What can Rice University do to show that they believe Black lives matter?
“If Black lives matter to Rice then we would not have to ask that question to begin with.” As members of professor Anthony Pinn’s Religion and Black Lives Matter course, we were challenged with the task of applying what we learned in a unique way that engages the Rice community. One of our responses to this challenge was to survey Black voices on campus: “What can Rice University do to show you that they believe your life matters?”
The relationship Rice has had with Black people has been a peculiar one. It was only in 1964 that Rice University accepted its first Black undergraduates. Before this, even Asian and Hispanic students were considered “White” and were thus allowed to attend the university. While progress has been made in the last 55 years, minimal effort has been shown to validate Rice’s claim to “diversity and inclusion.” A common theme found in the survey responses showed a desire for more Black representation on campus. One student called out the lack of progress saying:
“Rice University can back up all of the rhetoric surrounding ‘diversity and inclusion’ with representation in faculty across disciplines, increased minority representation in residential college core teams and academics that reflect the equitable valuation of the history and promise of African American scholasticism.”
When looking at the residential college system, this mission of “diversity and inclusion” has occurred at the expense of Black students. The organization of the residential colleges has further marginalized an already marginalized group. There are 11 colleges that are microcosms of the greater university’s racial demographics. In spring of 2018, 7 percent of undergraduates identified as Black or African American. Because of this small proportion, when the Black population is split 11 ways, it creates issues of representation and increases the difficulty of finding a community at one’s residential college.
This is just one of the many issues highlighted by Black students on campus. We also received responses that focus on a multitude of issues that Rice is embedded in, such as addressing the indigenous land it resides on and the culture of apathy and inaction by the administration regarding racism. One statement in particular was clear in the steps Rice could take to start addressing these issues:
“Rice can admit publicly that it is built on land that was stolen from the Karankawa Indians. Rice can admit publicly that it procures and procured contracts with companies that benefited from chattel slavery Rice can double the number of tenure-track [underrepresented minority] faculty. Rice can fire administrators who support diversity but refuse to do anti-racism work. Rice can build a brand new [multicultural center] and stop asking me to get by in the basement of the [Rice Memorial Center]. Rice can double the number of [underrepresented minority] undergraduate students and graduate students. Rice can write me a check for reparations. So basically, Rice cannot and will never be capable of showing me that my life matters. As has always been the case, I rely on ‘us’ for that affirmation.”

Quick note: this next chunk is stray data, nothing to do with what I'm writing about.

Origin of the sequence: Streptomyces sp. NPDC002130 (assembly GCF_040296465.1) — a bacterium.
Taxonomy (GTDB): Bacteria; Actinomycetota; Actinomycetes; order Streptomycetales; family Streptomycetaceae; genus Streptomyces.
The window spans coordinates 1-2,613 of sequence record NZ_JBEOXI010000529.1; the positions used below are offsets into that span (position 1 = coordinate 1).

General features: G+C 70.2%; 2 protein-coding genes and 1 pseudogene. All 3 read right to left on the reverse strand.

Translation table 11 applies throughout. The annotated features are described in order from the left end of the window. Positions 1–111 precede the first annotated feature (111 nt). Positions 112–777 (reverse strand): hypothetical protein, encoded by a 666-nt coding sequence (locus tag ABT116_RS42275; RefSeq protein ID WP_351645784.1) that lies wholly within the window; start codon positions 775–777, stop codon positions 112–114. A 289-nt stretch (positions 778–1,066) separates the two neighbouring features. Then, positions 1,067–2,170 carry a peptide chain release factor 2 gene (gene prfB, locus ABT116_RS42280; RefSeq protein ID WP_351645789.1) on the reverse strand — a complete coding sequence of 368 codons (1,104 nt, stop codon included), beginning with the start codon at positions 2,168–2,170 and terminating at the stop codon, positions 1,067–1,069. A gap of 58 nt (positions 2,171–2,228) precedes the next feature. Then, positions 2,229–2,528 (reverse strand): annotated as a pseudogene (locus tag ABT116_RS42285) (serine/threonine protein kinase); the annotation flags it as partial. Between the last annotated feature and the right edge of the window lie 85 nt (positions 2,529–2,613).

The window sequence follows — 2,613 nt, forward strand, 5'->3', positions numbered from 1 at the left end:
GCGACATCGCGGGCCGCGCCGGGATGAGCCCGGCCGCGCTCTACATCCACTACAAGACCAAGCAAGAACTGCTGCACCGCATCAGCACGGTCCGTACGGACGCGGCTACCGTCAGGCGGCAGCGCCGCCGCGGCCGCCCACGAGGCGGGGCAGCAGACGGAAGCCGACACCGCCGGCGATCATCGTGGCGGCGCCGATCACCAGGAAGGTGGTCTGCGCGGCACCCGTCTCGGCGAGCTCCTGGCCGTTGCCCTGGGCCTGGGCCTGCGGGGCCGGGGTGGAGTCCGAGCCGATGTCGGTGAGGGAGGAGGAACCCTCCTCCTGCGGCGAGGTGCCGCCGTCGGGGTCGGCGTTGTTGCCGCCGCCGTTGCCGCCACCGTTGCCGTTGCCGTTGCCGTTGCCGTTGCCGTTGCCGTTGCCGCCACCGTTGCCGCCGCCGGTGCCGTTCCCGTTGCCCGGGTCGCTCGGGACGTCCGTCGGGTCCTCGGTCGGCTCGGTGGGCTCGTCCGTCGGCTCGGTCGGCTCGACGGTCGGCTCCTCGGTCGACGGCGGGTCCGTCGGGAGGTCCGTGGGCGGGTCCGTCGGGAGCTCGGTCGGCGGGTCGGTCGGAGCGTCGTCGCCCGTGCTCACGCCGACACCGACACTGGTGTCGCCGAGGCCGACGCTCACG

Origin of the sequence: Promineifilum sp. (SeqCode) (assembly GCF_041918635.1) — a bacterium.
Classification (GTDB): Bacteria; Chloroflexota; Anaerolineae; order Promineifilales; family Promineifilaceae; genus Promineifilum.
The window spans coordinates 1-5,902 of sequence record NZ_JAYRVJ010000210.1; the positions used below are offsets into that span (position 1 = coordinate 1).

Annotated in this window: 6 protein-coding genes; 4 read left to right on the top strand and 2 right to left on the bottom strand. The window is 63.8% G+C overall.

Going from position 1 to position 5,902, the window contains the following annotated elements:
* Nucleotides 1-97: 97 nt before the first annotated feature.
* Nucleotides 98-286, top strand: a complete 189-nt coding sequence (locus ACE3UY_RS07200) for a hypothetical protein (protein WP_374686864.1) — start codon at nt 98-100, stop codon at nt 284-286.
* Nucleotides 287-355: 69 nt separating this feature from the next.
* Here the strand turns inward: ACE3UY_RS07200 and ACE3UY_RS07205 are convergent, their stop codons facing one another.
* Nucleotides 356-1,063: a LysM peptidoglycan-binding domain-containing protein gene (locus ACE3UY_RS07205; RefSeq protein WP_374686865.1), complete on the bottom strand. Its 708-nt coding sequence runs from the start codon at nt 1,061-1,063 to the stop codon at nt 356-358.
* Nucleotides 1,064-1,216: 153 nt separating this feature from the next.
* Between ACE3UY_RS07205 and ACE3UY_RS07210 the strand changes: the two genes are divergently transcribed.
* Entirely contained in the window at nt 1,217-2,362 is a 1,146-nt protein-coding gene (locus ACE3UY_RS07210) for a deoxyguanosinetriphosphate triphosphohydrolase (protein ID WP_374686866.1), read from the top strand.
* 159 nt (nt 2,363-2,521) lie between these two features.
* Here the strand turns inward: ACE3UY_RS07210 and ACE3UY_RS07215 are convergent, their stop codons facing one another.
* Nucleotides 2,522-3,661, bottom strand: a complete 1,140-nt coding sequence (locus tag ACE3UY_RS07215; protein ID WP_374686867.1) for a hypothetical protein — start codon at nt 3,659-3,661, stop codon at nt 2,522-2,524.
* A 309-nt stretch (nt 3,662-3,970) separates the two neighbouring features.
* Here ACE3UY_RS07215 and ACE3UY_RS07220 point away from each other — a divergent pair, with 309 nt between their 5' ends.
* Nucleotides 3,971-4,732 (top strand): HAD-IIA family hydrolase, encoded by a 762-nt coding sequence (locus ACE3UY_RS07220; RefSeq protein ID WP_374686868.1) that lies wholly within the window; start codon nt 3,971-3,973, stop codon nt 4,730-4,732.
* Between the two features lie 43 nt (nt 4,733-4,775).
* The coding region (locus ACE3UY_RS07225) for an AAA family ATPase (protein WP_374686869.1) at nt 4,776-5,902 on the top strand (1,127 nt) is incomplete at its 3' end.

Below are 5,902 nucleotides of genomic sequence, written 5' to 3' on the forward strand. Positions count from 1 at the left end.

There were issues present before Rice was established as an academic institution, such as the way in which William Marsh Rice acquired this land. However, Rice’s passivity toward addressing many of these issues is unacceptable.
Black people at this university experience these issues every day but it sometimes feels like our voices are muted. We have learned to rely only on “us,” which unfortunately makes it harder to create institutional change. So what can Rice University do to prove to us that they believe our lives matter? Real change at Rice cannot happen without a concerted effort by the administration. We understand that Rice will never be a historically Black college or university, but it can at least become a place that truly includes, celebrates and listens to the Black community it does have.
More from The Rice Thresher
Before you attend a counseling session at the Rice counseling center, you will be told that “the RCC maintains strict standards regarding privacy.” You will find statements from the university that your mental health record will not be shared with anyone outside of extreme situations of imminent harm, and only then that your information will be shared with only the necessary officials. This sounds great, except that these assurances bear no teeth whatsoever — no enforcement agency ensures that Rice follows its public confidentiality promises, and there are no penalties for Rice if they break them. The Wellbeing and Counseling Centers should more directly communicate the limits of their confidentiality policies when compared to unaffiliated counseling centers, and students in sensitive situations should take the necessary precautions to protect their information.
This week marks the last issue of the Thresher for the year, and for the seniors like myself, our last issue ever. I have been a part of the Thresher since freshman year. And it would not be an exaggeration to say it has defined my Rice experience. As someone pursuing a career in journalism after graduation, there has been no better place to learn than at this paper.
In January, the Rice Board of Trustees announced plans to move the Founder’s memorial to another area of the academic quad as part of a whole redesign, adding additional context of his “entanglement” with slavery. This comes despite continual calls from the student body to not have the enslaver displayed in the quad regardless of the context provided. It would be just for these calls to action and the majority of the Task Force Committee who voted to not keep it there that the Board of Trustees decide to not keep the memorial prominently displayed in the quad at all.